Researchers in Boston and across the world are racing to understand the true nature and utility of these promising cells, called induced pluripotent stem cells, or iPS cells. “We are getting a variety of signals that suggest they are different [from embryonic stem cells] in key ways, and the road to using them as a therapy will require much more refinement of this big tool,’’ said Konrad Hochedlinger, a principal faculty member of the Harvard Stem Cell Institute.
The breakthrough discovery 4 years ago that scientists could transform adult cells into stem cells has sparked research in labs across the world, spawned start-up companies, and bolstered the long-term dream that a patient’s own cells could be used to regenerate damaged tissue. More recently, scientists have found that these cells, while similar in many ways to powerful embryonic stem cells, which can develop into any type of cell in the body, contain subtle differences that affect their biology and therapeutic potential.
Scientists are trying to discern whether the differences they have found can be circumvented and are searching for improved ways to make these cells.
A study by Hochedlinger published in the journal Nature in April found that in most mouse iPS cells, a cluster of genes known to be important in development was not activated. In the most stringent test, those iPS cells did not perform as well as embryonic stem cells. But he also found a small portion of iPS cells in which those genes were active, and the cells had the full development potential of embryonic stem cells.
He is now repeating the experiment using human cells, and says his work suggests that it may be possible to optimize the reprogramming process or to use the genetic differences to sort good iPS cells from bad.
In February, Stanford University School of Medicine researchers published a study in the journal PLoS ONE that found that when an adult cell, such as a fat cell or skin cell, is reprogrammed into the embryonic-like state, the slate is not wiped clean — cells still have residual gene activity of their original cell type. That suggests for a cell to be completely reset, more steps might be needed, or certain cell types might be better candidates for reprogramming. Also in February, a study in the journal Stem Cells by researchers at Advanced Cell Technology, a Worcester stem cell company, found that blood vessel and retinal cells made from iPS cells aged rapidly.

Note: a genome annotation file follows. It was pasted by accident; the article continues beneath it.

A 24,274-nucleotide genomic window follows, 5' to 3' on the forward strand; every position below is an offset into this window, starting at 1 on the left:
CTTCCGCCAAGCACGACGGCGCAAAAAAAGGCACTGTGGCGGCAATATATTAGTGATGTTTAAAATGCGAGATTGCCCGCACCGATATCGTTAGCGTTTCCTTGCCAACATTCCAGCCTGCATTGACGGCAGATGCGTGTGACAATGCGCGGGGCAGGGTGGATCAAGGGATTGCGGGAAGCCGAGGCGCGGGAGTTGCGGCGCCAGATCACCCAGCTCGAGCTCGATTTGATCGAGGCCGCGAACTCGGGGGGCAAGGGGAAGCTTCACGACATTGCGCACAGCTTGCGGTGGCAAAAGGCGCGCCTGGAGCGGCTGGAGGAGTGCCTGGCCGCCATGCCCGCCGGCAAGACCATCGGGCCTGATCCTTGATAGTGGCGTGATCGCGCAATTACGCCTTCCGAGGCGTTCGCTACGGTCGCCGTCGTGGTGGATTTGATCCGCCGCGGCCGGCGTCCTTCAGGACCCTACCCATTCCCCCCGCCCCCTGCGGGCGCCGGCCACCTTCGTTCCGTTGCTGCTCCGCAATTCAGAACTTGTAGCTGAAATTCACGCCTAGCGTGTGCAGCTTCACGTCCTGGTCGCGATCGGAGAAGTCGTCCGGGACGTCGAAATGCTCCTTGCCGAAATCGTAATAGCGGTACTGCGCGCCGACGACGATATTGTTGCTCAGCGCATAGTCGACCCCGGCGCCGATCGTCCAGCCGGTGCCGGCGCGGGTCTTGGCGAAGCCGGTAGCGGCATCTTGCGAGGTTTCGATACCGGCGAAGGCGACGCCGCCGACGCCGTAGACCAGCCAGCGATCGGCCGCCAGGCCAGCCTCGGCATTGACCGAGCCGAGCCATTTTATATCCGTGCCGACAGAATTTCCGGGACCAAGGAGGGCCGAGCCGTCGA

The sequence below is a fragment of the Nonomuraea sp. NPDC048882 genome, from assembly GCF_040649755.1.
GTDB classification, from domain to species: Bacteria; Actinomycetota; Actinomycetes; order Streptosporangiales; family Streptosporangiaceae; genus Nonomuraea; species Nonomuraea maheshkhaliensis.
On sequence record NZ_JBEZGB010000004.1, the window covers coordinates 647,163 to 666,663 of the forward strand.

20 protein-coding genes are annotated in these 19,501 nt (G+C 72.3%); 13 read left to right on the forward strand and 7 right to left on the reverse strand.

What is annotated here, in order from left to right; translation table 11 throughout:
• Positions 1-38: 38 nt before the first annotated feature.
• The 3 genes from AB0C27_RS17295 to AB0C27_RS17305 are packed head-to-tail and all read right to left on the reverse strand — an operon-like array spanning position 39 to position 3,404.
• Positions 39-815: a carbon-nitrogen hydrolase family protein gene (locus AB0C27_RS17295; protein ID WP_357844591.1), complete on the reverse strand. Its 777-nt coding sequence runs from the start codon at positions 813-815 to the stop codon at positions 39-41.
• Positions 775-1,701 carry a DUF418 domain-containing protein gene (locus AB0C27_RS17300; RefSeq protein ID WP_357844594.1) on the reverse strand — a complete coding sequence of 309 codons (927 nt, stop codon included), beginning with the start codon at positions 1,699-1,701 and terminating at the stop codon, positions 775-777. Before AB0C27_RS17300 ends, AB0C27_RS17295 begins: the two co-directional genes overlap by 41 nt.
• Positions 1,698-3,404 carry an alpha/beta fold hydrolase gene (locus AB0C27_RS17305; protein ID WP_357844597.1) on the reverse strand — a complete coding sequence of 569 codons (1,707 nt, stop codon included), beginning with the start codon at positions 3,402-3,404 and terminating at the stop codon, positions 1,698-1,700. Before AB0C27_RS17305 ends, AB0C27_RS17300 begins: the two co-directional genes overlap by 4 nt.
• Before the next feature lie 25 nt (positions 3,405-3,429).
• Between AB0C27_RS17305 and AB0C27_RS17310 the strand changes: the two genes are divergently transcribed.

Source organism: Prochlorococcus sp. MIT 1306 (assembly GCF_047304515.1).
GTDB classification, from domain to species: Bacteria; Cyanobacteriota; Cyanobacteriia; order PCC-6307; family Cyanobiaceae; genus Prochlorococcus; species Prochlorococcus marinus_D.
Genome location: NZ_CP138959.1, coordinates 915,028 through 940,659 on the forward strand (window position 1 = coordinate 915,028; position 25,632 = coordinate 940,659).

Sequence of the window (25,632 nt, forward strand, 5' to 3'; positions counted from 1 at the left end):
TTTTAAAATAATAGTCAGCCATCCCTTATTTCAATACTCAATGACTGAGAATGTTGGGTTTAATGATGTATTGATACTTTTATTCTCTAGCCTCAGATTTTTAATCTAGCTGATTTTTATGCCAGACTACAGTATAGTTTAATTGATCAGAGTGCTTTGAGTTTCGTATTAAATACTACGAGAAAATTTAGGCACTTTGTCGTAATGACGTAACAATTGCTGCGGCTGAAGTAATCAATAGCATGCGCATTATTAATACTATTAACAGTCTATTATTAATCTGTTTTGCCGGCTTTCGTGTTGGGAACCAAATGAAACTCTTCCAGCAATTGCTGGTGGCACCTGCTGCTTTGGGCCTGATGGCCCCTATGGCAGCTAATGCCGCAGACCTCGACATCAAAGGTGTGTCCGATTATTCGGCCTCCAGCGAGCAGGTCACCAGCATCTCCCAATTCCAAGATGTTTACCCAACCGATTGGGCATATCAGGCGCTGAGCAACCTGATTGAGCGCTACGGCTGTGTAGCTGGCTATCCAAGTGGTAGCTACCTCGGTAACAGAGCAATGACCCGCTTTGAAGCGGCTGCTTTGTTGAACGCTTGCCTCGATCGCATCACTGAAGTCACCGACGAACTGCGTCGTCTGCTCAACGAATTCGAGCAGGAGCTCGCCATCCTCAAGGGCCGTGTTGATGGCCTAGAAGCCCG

The discovery of iPS cells held the promise that they could be used as a plentiful and noncontroversial alternative to embryonic stem cells in research and, potentially, treatments; if they were truly equivalent. Some people have objected to the use of embryonic stem cells because obtaining them requires researchers to destroy an embryo, which the critics consider equivalent to taking a life. No embryo is destroyed in reprogramming. Instead, scientists add a cocktail of genes or chemicals to an ordinary skin cell to create iPS cells. These cells can in turn be coaxed to become more specialized cells, such as heart or nerve tissue.
But even slight differences could limit their use, both as potential therapies and as tools to study the origins of disease or test drugs. For example, scientists have made iPS cells from patients with illnesses such as Parkinson’s disease and Lou Gehrig’s disease, and then created in a laboratory dish the brain cells genetically identical to those in the patient that go awry.
But if the iPS cells are not truly equivalent to embryonic stem cells, it is possible that researchers studying the disease in a dish might see differences in the cells that are caused not by the disease, but by the process of making iPS cells, said Hochedlinger, who also works at the Massachusetts General Hospital Center for Regenerative Medicine.
Dr. George Q. Daley, a stem cell scientist at Harvard and Children’s Hospital Boston, is working with a large group of collaborators in other laboratories to further elucidate the differences between iPS and embryonic stem cells with a $3.4 M federal stimulus grant. In May, he published a paper in the journal Cell Stem Cell, describing fundamental differences between iPS cells created from a patient with Fragile X syndrome and stem cells generated from embryos with this form of inherited mental retardation. “I think what it’s really highlighting are the technical limitations inherent in the reprogramming process,’’ Daley said. “We’re still working on improving the fidelity of the protocols, and hoping to get closer and closer to embryonic stem cells. . . . They may be good enough for certain types of research, and they may — we hope — be good enough for therapy.’’ (HWM and Carolyn Johnson, Boston Globe)